Playing-card review 5: Tarock and Schafkopf

ASS Tarock pack back

Piatnik Tarock/Schafkopf back

ASS Tarock Schafkopf Club and Piatnik Schafkopf Tarock (no. 182211). These packs (ASS on left, Piatnik on right) have the same Bayerisches Bild pattern with 36 cards. The Bavarian pattern has suits of acorns (Eichel), leaves (Graß), hearts (Herz) and bells (Schellen). The face cards have a king and two officers, Ober and Unter. While the pictures in both packs are clearly renditions of the same pattern, the quality of the drawings is substantially different.

The pip cards look pretty much the same, there are some differences there but which one is better is very much a question of taste and almost arbitrary. However, the face cards and the decorative aces (or twos, actually) are done in different styles. Piatnik has a lot more detail, fine lines and softer colours, while ASS has stronger pictures that look almost crude when compared to those in the Piatnik pack. My personal opinion is clear: Piatnik is much better. Even in the pip cards, I prefer Piatnik’s colours, which are slightly deeper and less bright.

Both packs are excellent in production quality, though. The material is strong and durable. The cards are quite a bit taller than standard playing cards (10 cm or 4″ tall, compared to a more typical 8.5 cm) but only slightly wider than usual. Thus, the cards appear tall, which is actually quite nice. All cards have indices — both suit and number — and the tens also have a large “X” in the top middle. Despite indices, Obers and Unters also have the suit symbols in the right place (up in Obers, down in Unters). All cards are double-headed.

The highlights and identifying features of the pattern are the seated kings and the decorative twos or aces (despite having indices “A, the aces clearly have two suit symbols, betraying their origin as twos). The ace of acorns features a naked cherub sitting on a barrel hoisting a tankard, with plants that look like hops. The ace of bells has a dog fighting a boar. The ace of leaves has a decorative cup with roses and the ace of hearts has Amor with his arrow.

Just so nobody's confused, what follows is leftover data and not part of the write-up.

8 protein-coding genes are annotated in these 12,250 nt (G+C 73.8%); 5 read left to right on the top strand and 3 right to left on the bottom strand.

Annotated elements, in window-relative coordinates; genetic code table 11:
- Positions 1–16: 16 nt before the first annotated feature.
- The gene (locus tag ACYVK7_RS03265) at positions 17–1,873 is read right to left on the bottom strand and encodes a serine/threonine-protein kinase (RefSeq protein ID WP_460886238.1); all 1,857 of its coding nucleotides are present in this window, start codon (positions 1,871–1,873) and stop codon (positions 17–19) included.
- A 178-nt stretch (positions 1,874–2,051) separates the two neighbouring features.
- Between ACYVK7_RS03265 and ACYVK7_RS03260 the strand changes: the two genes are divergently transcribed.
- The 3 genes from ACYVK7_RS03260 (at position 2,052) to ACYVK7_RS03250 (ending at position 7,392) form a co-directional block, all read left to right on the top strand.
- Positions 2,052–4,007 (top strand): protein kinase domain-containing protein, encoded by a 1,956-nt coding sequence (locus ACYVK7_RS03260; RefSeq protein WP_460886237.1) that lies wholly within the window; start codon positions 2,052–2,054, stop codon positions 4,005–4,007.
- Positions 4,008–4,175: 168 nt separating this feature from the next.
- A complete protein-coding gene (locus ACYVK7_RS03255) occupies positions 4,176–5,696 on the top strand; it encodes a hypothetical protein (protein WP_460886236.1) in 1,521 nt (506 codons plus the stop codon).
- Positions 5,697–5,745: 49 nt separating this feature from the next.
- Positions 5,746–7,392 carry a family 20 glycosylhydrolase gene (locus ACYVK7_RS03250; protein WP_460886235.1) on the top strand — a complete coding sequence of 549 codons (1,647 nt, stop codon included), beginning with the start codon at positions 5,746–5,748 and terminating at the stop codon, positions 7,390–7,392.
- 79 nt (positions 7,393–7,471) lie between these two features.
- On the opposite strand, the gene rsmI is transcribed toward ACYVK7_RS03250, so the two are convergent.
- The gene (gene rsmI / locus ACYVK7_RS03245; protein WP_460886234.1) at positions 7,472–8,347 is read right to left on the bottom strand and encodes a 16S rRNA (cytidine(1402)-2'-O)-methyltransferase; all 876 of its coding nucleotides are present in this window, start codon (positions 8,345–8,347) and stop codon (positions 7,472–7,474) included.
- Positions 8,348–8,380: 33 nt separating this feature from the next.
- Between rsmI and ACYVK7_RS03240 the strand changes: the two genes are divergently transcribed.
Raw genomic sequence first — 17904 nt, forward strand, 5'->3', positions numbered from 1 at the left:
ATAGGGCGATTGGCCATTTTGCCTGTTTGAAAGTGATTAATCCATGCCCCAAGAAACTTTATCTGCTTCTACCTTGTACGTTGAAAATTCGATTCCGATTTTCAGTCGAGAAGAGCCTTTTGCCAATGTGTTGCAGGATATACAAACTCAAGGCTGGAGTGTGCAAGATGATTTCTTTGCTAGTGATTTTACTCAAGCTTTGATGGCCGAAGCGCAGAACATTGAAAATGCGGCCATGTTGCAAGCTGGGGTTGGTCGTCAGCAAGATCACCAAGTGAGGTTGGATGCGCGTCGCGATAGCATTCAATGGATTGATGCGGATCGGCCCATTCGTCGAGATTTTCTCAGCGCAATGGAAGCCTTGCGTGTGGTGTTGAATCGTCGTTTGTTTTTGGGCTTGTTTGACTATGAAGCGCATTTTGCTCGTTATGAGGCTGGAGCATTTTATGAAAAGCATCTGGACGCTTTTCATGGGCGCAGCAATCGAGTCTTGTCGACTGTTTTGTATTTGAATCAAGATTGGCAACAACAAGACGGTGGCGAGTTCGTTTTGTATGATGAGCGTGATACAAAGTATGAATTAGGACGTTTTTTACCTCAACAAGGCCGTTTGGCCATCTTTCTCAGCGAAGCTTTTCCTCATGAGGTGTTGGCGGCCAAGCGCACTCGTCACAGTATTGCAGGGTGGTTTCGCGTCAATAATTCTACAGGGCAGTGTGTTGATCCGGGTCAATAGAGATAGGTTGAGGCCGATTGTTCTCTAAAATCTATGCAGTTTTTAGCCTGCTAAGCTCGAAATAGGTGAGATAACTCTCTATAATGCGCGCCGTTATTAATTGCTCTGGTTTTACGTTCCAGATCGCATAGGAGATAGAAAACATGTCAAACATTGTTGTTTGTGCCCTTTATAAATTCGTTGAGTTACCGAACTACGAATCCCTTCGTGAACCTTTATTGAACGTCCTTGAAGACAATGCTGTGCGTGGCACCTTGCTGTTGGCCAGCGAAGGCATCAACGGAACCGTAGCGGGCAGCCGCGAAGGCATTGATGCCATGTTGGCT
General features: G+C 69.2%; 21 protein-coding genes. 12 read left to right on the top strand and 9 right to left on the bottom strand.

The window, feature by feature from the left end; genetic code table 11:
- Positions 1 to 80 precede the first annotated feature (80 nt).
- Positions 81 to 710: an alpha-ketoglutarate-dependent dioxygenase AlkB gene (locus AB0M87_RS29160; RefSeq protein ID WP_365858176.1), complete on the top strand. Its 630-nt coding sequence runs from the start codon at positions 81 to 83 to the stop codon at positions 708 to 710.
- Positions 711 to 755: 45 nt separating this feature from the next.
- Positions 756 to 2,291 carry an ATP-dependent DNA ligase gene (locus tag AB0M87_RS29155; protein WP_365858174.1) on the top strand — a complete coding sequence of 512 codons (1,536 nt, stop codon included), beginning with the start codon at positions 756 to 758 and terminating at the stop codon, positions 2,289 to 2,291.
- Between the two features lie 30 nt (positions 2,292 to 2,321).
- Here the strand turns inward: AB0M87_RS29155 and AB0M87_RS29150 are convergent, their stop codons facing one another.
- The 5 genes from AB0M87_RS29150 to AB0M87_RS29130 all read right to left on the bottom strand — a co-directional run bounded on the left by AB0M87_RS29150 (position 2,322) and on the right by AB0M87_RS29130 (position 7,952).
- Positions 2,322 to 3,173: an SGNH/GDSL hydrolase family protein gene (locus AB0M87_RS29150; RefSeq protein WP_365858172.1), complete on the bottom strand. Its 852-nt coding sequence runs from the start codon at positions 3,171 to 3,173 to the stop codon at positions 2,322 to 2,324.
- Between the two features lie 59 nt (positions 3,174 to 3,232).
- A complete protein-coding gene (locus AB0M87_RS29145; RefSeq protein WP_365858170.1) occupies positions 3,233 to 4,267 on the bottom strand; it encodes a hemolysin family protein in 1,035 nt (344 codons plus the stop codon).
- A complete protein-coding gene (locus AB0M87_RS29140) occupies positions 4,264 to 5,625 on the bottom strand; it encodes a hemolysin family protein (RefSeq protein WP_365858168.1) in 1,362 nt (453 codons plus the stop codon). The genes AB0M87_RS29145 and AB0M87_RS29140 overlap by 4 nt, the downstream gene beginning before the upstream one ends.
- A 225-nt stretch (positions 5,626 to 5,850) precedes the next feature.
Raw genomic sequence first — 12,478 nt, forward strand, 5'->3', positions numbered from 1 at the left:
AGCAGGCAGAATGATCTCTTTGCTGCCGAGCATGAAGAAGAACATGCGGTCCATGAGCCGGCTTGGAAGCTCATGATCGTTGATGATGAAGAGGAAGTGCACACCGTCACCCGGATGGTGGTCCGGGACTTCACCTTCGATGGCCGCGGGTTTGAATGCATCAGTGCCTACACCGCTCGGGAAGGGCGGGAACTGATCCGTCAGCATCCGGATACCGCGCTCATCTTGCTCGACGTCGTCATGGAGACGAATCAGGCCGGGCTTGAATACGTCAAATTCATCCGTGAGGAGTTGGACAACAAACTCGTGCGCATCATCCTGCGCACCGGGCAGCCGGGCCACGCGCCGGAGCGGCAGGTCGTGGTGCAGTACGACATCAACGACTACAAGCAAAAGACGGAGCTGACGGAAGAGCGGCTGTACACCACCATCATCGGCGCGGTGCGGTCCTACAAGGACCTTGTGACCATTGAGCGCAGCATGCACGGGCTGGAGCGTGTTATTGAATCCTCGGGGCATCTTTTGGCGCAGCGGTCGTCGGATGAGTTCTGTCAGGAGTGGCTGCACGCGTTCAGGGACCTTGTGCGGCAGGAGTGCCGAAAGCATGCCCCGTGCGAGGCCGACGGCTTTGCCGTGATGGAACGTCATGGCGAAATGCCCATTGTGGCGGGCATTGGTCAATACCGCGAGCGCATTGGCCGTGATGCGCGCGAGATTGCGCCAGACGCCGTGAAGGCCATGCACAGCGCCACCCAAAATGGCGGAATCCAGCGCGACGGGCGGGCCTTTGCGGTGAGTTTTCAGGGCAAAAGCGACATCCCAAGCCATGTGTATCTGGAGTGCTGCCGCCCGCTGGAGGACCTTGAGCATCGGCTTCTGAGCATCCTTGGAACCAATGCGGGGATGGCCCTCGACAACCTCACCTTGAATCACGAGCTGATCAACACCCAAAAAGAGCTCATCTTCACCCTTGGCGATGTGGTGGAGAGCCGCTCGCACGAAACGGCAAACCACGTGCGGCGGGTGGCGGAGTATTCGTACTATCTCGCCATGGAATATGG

Like the name says, these cards are used for Tarock and Schafkopf. For Schafkopf, though, the players need to toss away the sixes, and according to Card Games, these days many use 24 cards, which would make 24-card Schnapsen pack more attractive for Schafkopf. Bavarian Tarock, however, uses all 36 cards, and is a rather fine game.

Top row is ASS, bottom row is Piatnik.

ASS Tarock pack ace ASS Tarock pack six ASS Tarock pack ten of leaves
Piatnik Tarock/Schafkopf ace of acorns Piatnik Tarock/Schafkopf king Piatnik Tarock/Schafkopf unter

Dal Negro Salzburger back

Dal Negro Salzburger 24/D. This is a related pack from Italy, the only Italian regional pack with German suits. It is also known as Salisburghesi or Einfachdeutsch. The pack is used in Northern Italy, in the German-speaking regions. The pack often has 36 cards: Ace, King, Ober, Unter, 10, 9, 8, 7 and 6 in every suit, but this pack from Dal Negro has also fives to make 40 cards (according to Andy Pollett, this is a standard practise these days). Italian-speaking people in Alto Adige use this pack to play Tressette.

This pack also has a WELI card, that is, the six of bells has a large “WELI” text in the top, an acorn and a heart and a fountain in the bottom. This card is used in some Tyrolean games played with a 33-card pack (number cards 7-10 in every suit and WELI).

The pattern is not the same as in the Schafkopf / Tarock packs described above, but very close. The kings are also seated, and the twos (or the aces) have mostly the same pictures. However, these cards are single-ended (thus the name Einfachdeutsch; the Bavarian pattern is known as Doppeldeutsch in Austria, where this Salzburger pattern is also used). The court cards are rather beautiful, and the number cards have all sorts of little drawings (animals, hunting scenes, farm life) in the bottoms under the pips.

However, the double-ended cards are much better for playing games, which is the very reason why the Doppeldeutsche pack is double-ended these days. Add to that the lack of indices, and this pack becomes less attractive for games. The only way to tell Obers from Unters is to look at the location of the suit symbol in the card.

Thus, the pack is mostly interesting for art or authenticity — if you’re looking for a pack to play with, I would suggest one of the above Tarock packs.

Dal Negro Salzburger Ace of Acorns Dal Negro Salzburger king of hearts Dal Negro Salzburger WELI

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2 responses to “Playing-card review 5: Tarock and Schafkopf”

  1. I would like info on a card game from Germany. We played with Schafkopf tarock cards. All the rules I have found arent the way we played. Some card we had to pick up more. Some we missed our turn.
    Does any one know this game?

  2. Sure, tell me how the game is played (the description you give so far tells me nothing about the game), and I can dig around.